• jrodman says:

          Beyond the starting point of “what the hell, how could you even THINK that it’s reasonable” which encapsulates my view of having the player’s avatar begin to engage in rape suddenly.

          There’s also the obvious nonsense of:

          How many game players live under realistic fear of being beaten to death with baseball bats? I’m sure there is some scenario on this globe where that COULD be true, but it’s quite small, especially in places where video games sell the most.

          How many game players live under realistic fear of being raped? About half.

        • harbinger says:

          Because free speech is more important than some subgroup of people potentially having their feelings hurt, see for instance Kurt Westergaard or the many, many existing movies on controversial topics including rape, violence, torture that are out there.

          “I like horror movies but I wouldn’t let John Carpenter take over a scene in a children’s broadcast in the name of catharsis and artistic freedom.”

          What, just what?

          Let me introduce you to the ESRB (or any respective authority in your local country): link to
          They look at games and rate them, also with very helpful content descriptors like “Sexual Violence – Depictions of rape or other violent sexual acts”, “Sexual Themes – References to sex or sexuality”, “Strong Sexual Content – Explicit and/or frequent depictions of sexual behavior, possibly including nudity” and similar so you don’t have to and have information for your purchasing decision.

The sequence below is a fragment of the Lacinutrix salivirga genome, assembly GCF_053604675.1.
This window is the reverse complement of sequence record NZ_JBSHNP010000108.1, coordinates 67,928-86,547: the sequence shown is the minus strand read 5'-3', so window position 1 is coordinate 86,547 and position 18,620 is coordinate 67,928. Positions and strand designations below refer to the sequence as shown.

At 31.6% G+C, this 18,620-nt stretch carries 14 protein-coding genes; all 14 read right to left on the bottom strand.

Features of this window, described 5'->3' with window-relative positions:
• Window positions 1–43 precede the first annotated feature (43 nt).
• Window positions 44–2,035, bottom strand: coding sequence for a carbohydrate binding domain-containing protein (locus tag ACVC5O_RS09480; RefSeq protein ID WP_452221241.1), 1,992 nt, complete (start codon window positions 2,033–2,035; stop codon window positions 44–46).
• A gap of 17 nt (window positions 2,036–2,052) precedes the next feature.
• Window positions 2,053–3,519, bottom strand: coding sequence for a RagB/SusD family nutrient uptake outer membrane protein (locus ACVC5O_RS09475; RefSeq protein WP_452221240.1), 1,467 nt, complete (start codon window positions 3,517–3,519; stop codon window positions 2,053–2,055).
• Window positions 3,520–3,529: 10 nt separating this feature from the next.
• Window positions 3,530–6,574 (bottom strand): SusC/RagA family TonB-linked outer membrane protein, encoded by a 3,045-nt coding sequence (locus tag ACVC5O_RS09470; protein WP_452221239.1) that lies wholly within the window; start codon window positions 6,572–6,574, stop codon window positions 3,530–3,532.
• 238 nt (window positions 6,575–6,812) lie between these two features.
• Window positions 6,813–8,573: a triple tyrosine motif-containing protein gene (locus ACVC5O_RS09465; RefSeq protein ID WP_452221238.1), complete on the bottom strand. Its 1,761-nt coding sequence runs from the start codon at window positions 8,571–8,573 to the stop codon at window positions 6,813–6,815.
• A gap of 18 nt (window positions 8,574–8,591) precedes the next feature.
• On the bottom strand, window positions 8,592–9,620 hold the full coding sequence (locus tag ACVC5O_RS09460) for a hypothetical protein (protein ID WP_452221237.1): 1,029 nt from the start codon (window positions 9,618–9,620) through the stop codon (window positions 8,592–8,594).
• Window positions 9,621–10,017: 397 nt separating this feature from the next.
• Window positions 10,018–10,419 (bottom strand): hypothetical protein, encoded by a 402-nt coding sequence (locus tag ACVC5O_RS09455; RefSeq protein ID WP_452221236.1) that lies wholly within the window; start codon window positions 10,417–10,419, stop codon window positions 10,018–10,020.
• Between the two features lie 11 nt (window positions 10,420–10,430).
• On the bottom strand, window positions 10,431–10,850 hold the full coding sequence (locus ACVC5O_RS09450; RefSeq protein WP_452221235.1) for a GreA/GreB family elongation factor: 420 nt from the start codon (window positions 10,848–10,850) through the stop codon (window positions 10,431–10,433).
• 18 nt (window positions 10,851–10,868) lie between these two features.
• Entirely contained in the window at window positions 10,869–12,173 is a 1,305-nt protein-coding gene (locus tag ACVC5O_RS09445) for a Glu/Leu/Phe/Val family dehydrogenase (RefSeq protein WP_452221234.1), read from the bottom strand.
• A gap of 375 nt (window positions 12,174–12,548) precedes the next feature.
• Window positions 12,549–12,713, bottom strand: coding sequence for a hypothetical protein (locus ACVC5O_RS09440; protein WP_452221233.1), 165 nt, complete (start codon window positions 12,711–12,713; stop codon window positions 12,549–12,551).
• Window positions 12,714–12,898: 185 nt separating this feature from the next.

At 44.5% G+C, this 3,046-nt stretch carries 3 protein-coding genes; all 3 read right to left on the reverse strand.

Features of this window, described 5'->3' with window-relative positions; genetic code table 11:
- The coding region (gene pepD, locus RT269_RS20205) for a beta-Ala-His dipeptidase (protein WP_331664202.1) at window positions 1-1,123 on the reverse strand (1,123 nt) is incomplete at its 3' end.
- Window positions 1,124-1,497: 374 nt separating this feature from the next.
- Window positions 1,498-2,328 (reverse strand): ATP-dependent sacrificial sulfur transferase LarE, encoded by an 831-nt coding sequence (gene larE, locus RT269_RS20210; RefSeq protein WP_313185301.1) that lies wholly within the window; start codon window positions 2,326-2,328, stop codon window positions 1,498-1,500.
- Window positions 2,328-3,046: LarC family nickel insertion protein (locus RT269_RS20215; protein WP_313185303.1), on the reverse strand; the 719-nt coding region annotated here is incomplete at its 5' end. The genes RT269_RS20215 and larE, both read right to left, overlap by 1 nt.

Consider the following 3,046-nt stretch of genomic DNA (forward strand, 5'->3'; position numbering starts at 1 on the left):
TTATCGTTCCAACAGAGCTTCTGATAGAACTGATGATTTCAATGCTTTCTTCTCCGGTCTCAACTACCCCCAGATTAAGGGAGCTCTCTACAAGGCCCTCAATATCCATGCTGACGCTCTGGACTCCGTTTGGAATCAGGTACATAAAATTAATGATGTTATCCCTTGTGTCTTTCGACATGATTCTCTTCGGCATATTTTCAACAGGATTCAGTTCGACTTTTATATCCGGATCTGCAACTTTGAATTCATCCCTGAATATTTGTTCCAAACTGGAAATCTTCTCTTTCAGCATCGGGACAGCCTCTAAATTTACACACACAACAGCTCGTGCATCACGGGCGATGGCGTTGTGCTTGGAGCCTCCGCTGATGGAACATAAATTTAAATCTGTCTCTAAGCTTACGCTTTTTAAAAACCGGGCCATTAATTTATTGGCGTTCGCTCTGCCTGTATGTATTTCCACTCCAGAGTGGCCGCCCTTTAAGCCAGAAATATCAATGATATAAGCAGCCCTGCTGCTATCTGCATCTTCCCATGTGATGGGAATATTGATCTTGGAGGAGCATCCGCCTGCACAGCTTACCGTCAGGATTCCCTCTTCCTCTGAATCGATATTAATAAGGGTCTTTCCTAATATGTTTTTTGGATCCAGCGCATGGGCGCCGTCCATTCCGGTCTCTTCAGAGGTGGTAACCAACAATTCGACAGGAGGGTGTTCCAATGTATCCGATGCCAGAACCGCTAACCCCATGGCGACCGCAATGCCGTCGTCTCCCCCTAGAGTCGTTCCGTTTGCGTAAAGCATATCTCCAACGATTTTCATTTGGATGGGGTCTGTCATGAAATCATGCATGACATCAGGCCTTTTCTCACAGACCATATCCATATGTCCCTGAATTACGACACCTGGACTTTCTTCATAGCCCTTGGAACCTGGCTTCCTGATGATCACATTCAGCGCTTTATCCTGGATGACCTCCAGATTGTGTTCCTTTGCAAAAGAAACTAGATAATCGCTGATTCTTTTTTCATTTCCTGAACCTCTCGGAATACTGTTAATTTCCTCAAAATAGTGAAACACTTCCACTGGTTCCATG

Games that are rated Mature (17+) or Adult Only (18+) aren’t meant for “a children’s broadcast” so you might have fundamentally misunderstood something.

          Hotline Miami got ESRB’d as Mature: link to with “Intense Violence, Blood and Gore, Partial Nudity, Drug Reference, Strong Language, Crude Humor, Use of Tobacco”

          The freedom of the people that might be traumatized by any one topic is the freedom to look upon the packaging and choose not to buy/rent/play/watch any content they may find unsuitable.

          The freedom of the rest of society is the freedom to make and consume content that any one specific individual or group of people might not like or approve of.

          Having to abide or censor oneself because certain people might feel uncomfortable with the content one might have created or the things one said (as long as it wasn’t illegal) isn’t freedom, but tyranny of that particular subgroup over the whole of society.

          • GunnerMcCaffrey says:

            Just so you know, I stopped reading as soon as you brought up “free speech.”